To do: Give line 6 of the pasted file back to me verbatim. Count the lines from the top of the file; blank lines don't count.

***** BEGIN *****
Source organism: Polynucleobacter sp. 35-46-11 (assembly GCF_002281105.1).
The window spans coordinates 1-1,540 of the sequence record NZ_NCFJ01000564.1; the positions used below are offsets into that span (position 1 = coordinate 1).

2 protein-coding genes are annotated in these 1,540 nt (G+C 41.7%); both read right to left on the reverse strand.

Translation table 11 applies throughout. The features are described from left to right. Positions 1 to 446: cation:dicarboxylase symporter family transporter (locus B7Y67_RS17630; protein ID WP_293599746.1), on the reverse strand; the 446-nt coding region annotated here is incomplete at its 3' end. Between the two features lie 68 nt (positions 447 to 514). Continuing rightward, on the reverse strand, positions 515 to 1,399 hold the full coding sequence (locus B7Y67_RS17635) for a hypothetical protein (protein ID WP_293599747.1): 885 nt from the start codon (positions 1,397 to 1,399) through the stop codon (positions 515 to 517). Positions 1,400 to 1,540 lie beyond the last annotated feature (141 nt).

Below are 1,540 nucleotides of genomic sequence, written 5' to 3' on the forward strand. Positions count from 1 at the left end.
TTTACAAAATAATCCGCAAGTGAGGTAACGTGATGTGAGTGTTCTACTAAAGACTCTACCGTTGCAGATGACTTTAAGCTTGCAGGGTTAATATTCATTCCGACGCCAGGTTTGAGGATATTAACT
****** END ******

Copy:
TTTACAAAATAATCCGCAAGTGAGGTAACGTGATGTGAGTGTTCTACTAAAGACTCTACCGTTGCAGATGACTTTAAGCTTGCAGGGTTAATATTCATTCCGACGCCAGGTTTGAGGATATTAACT